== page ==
Exercising right after a meal and bolus is tough. Have you considered doing your walk before you eat?

If you think about athletic competitions, nobody eats right before the event, even non-D’s don’t do that.

Eating 2 hours before exercise is usually the ideal time-frame for a hard effort that needs perfecting fuel (such as a competition).

And eating either 4 hours before the exercise or right after the exercise is good for less intense efforts.

If you eat and bolus right before exercise it is doable, but it just needs close monitoring and corrections.

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I don’t think that would work because I walk during the morning so if I had to exercise before having breakfast I’m not sure I can sustain the session on an empty stomach. And I’ll feel miserable exercising hungry.:sweat_smile:

This have the bolus seemed to work for me last week, this week I seem to have a different result. Perhaps my timing is off. My exercise isn’t intense, just about an hour of fast walking.

I also like the idea of bolusing less because I will exercise after a meal.

Should I be already into the walk and getting a fast pulse by the first hour or is it the time I leave the house for my walk in order to stop my BG climbing to the top?

This will be trial and error too because everyone is different. I would think you want to intercept that blood sugar from going high from the lower bolus. On a Dexcom you’ll see blood sugar starting to rise about 20 minutes after a meal so you’ll want to head that off at the pass. Prebolus timing also comes into play, so that is another factor to adjust. Unfortunately there’s no easy answer you have to just see what works for you most of the time.

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I’ve been reducing my bolus and finding the sweet spot for the reduction amount. At the moment its about 40-60% and its frustrating that what works on one day does seem to have the same results on another despite having the same breakfast. I guess that’s the unpredictability that comes with D.

Just want to get some opinion on something. After my walk today and yesterday, I came in nicely at 4.6mmol (~80mg), had 3 small chocolate drops and did another 30 mins of aerobic exercise. I was feeling good at the end of the session - no hypo or hyper symptoms. Jumped in the shower and 45mins after measured my BG and it was 8.6mmol (155mg) which was higher than what I was expecting given my 30 min additional aerobic exercise was low impact high intensity and I was sweating by the end of it. I would have liked it to be sitting under 6mmol (100mg). But it went up.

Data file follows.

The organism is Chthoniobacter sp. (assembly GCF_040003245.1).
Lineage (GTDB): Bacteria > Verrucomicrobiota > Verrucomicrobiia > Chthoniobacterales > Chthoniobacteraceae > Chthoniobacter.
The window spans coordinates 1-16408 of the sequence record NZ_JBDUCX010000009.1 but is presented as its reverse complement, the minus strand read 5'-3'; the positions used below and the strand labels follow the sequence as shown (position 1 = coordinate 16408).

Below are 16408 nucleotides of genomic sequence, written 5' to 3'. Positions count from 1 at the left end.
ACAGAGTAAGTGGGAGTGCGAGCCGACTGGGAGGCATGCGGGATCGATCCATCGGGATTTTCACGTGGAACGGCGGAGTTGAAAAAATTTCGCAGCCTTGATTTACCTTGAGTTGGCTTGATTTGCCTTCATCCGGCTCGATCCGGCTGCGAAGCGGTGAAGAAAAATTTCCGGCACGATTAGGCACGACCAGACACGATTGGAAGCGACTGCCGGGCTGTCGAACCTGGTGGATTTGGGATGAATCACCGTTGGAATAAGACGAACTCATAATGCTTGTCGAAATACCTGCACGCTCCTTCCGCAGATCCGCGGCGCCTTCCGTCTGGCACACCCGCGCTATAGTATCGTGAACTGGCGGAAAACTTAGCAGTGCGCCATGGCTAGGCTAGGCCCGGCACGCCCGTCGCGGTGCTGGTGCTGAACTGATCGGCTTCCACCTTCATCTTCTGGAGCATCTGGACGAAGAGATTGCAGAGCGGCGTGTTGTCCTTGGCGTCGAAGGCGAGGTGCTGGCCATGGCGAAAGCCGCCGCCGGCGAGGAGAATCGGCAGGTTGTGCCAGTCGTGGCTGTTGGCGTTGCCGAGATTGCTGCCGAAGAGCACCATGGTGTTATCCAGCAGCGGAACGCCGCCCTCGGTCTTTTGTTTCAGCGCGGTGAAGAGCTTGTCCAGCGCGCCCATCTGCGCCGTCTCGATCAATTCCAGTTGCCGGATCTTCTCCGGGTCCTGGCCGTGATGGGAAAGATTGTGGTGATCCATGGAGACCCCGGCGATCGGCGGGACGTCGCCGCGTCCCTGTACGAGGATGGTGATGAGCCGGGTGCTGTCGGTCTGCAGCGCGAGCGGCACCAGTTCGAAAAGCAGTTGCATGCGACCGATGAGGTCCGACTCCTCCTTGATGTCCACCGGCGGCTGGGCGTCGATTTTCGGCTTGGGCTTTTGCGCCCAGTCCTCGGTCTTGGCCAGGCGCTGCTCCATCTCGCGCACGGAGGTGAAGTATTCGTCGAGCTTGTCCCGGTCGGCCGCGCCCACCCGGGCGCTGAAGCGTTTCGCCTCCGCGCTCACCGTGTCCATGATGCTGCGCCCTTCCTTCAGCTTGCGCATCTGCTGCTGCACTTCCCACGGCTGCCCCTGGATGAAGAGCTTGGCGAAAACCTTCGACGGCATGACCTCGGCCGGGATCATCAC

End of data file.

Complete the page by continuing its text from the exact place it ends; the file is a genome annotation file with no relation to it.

So where did I go wrong? What had caused the increase in BG.

  1. Is my basal setting not strong enough for the window an hour before my BG measurement, I didn’t suspend my basal at all.

  2. Did I not reduce my bolus enough? The fact I came in after my initial walk at 4.6mmol (80mg) suggests that this was a good amount.

  3. Or was it the chocolate I had? I was afraid I would hypo if I didn’t get my sugar up before my aerobic. The amount of chocolate I had was so small I didn’t think this was a factor. I had 3 of these (not packets :smiley:, actual chocolate!)
    https://www.lindt.com.au/shop/fruit-and-crispy-sensation/fruit-sensation-raspberry-cranberry

It does depend how many carbs you consume for a low. 2 carbs from a vegan gummy bear makes me go up about 10 points. But it can make me go up 15 sometimes. There is a delayed reaction to going up to the full amount too. Chocolate has fat which would delay some of the absorption. So you probably need to look at how many carbs are in what you ate.

Hot showers send me though the roof fast. The earlier I take them the more it sends my BG up. I try to take lukewarm showers in the evening so it doesn’t effect my BG level as much. I actually don’t feel well from a hot shower that’s more than a few minutes because my BG wants to climb so fast.